The spokesperson added, “In recent months the Academy and Save the Children entered into strategic discussions to understand what this would mean in practice for both organisations. There has been a lot to consider and we concluded that in these turbulent times, consolidation rather than separation was the best approach."

Humanitarian Leadership Academy Chief Executive Saba Al Mubaslat meanwhile stated, “The merger with Save the Children UK is the next phase in our journey. It secures our future, and will help us to gain strength, reach more people and save more lives.”

As mentioned, a growing number of charities have found the raising of funds increasingly difficult. In order to address this trend, the CEO of a fundraising consultancy recently warned the UK charity scene that it must better engage with storytelling if it is to boost stagnant levels of donations. Caroline Underwood, who heads Philanthropy Company, said the third sector would do well to spend more time considering how to make information better accessible to its major donors.

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8 tips for successfully buying or selling a distressed business

18 April 2019

Embarking on the sale of a business is one of the most challenging experiences a management team can undertake. Even serial dealmakers acknowledge that the transaction process can be gruelling, exposing management to a level of scrutiny and challenge through due diligence that can be distinctly uncomfortable.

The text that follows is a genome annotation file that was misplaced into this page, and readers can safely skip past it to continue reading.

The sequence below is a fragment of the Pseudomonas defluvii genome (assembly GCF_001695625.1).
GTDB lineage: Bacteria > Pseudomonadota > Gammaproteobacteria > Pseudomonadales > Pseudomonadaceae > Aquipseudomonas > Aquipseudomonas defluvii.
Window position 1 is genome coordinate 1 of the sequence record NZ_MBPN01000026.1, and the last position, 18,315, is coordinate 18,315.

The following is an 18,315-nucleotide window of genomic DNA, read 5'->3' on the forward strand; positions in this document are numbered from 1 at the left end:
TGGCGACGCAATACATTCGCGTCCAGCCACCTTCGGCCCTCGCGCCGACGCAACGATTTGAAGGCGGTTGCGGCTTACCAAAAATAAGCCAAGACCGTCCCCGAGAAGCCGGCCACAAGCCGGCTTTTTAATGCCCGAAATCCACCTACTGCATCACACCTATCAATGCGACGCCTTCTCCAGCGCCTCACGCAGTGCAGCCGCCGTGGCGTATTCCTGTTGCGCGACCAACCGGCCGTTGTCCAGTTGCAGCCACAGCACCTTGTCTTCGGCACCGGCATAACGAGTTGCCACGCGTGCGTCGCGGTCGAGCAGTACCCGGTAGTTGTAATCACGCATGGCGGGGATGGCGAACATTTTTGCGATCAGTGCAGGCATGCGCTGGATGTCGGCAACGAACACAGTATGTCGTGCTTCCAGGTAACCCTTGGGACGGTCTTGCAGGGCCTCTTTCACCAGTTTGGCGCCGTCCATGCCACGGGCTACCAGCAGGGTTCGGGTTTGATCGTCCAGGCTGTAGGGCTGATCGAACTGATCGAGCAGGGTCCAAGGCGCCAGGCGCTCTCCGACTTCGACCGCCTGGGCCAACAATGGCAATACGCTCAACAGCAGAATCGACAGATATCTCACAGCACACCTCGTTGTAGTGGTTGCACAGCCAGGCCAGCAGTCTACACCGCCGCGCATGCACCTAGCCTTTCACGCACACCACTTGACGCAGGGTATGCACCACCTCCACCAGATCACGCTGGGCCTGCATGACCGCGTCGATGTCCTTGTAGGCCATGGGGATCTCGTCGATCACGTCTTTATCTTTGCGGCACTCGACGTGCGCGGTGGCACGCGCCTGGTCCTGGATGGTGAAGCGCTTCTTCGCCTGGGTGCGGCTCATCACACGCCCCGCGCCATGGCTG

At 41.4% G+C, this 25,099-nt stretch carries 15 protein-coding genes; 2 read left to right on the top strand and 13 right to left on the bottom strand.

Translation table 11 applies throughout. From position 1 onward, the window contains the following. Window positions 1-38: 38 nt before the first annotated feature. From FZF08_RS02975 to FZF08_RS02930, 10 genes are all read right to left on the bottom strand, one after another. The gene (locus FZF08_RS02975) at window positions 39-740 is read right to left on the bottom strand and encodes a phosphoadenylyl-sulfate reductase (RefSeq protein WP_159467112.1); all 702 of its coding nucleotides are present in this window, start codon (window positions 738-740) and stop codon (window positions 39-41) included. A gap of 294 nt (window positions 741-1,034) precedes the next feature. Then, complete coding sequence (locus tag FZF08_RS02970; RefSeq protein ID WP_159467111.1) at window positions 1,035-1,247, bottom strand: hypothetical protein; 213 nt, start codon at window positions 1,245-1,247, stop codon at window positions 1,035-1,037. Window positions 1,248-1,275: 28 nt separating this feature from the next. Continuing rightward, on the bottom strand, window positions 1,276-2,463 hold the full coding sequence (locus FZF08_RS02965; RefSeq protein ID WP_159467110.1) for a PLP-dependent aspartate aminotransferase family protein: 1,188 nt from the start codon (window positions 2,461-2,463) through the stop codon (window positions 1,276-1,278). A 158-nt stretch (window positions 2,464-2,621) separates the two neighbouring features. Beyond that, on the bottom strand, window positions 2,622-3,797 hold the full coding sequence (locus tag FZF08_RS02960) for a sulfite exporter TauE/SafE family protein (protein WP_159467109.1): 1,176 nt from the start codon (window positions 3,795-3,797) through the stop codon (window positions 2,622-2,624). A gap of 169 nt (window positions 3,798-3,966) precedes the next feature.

So, to embark on a sale process when a business is in distress is twice as challenging. While management is urgently trying to keep the business afloat, they are simultaneously required to prepare it for scrutiny by potential acquirers. Tim Wainwright, an experienced Transactions Partner with Eight Advisory, says that this dual requirement means sellers of distressed businesses must focus on presenting their business in a way that supports buyers in identifying value, whilst simultaneously being open about the causes of distress. 

According to Wainwright, sellers of distressed businesses should focus on eight key aspects to ensure they are as well prepared as possible:

  • Cash: In a distressed situation cash truly is king. Accurate forecasting and day-by-day cash balances are often required to ensure any buyer is confident that scarce cash reserves are under proper control. 
  • Equity story and turnaround plan: Any buyer is going to want to understand the proposed turnaround strategy: how is the business going to enact its recovery and what value can be created that means the distressed business is worth saving? Clear presentation of this strategy is essential.
  • The business model: Clear demonstration of how the business model generates cash is required, with analysis that shows how financial performance will respond to key changes – whether these are positive improvements (e.g., increases in revenue) or emerging risks that further damage the business.  Demonstrating the business is resilient enough to cope with these changes can go a long way to assuring investors there is a viable future.